High dietary fiber intake helps prevent constipation, diverticular disease, hemorrhoids, irritable bowel syndrome, and perhaps colon polyps.
Soluble fiber helps control blood sugar levels in people with diabetes, and it reduces LDL cholesterol levels, thereby reducing risks of coronary heart disease.
An article in the journal Nutrition suggests how fiber may have beneficial effects in atherosclerosis (the cause of heart attacks and strokes), type 2 diabetes, and some cancers. These conditions are felt to be related to underlying systemic inflammation.
Systemic inflammation can be judged by blood levels of inflammatory markers such as interleukin-6, tumor necrosis factor-alpha-receptor-2, and high-sensitivity C-reactive protein.
Researchers looked at 1,958 postmenopausal women in the Women’s Health Initiative Observational Study, comparing inflammatory marker levels with dietary fiber intake. They found that high fiber intake was associated with significantly lower levels of inflammatory markers interleukin-6 and tumor necrosis factor-alpha-receptor-2. This association was true individually for total fiber, insoluble fiber, and soluble fiber. The researchers found no association with C reactive protein.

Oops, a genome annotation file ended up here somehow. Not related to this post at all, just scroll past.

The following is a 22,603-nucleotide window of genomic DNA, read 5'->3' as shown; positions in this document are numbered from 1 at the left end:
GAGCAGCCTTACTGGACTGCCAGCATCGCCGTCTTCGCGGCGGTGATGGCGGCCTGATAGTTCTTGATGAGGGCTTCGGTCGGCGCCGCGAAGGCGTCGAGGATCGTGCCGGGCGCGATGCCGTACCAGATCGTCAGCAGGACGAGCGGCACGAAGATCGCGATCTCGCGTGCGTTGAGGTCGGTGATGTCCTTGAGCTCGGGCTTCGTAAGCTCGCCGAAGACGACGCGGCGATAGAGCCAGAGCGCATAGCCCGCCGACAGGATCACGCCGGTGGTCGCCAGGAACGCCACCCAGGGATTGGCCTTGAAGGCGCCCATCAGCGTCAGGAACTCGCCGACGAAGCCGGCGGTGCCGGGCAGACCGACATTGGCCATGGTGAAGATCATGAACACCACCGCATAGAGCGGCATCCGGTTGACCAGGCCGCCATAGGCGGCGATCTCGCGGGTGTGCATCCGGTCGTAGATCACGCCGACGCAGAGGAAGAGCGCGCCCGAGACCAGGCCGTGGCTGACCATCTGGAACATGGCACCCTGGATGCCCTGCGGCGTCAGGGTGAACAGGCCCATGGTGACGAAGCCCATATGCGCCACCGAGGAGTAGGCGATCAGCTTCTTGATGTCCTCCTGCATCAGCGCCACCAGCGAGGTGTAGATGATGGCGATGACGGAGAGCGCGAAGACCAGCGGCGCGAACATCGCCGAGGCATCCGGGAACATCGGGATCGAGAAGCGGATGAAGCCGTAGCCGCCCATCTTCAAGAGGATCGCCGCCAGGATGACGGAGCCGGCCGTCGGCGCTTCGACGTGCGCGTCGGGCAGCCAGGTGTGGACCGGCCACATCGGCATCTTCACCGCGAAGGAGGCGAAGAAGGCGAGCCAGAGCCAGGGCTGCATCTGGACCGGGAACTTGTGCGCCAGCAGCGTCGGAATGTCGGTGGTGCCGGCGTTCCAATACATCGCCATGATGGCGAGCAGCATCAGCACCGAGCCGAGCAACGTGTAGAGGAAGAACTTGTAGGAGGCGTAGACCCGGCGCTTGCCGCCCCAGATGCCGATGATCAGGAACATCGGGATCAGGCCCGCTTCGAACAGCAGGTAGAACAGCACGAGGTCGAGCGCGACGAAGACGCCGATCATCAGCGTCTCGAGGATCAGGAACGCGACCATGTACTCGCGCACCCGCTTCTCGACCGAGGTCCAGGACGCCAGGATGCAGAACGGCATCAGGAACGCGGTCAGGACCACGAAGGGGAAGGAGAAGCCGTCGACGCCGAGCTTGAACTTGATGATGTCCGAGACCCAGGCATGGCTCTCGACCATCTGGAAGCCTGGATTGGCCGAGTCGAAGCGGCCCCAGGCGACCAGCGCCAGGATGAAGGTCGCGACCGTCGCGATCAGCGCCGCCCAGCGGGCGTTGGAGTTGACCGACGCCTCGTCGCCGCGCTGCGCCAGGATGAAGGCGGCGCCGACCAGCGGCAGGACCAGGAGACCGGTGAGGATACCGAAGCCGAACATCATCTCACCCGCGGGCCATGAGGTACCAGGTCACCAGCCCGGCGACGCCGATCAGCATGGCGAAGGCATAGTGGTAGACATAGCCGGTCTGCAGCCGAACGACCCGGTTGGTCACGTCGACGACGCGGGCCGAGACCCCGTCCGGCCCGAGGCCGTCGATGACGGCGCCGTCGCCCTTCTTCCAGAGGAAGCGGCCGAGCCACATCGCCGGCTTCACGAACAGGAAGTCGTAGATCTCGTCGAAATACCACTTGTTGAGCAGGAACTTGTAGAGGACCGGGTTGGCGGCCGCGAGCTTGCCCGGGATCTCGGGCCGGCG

High intake of dietary fiber seems to reduce chronic inflammation, which may, in part, explain the observed clinical benefits of fiber.
Average adult fiber intake in the U.S. is 12 to 15 grams daily. Expert nutrition panels and the American Heart Association recommend 25 to 30 grams daily from whole grains, fruits, and vegetables.
Nutritionist Monica Reinagel at NutritionData.com has reviewed soluble vs insoluble fiber and good sources of soluble fiber: oranges, apples, carrots, oats and oat bran, psyllium husk, nuts, legumes, and flaxseed. Click the link for good sources of insoluble fiber.
Rest assured that the Mediterranean diet is naturally high in fiber.
Reference: Ma, Yensheng, et al. Association between dietary fiber and markers of systemic inflammation in the Women’s Health Initiative Observational Study. Nutrition, 24 (2008): 941-949.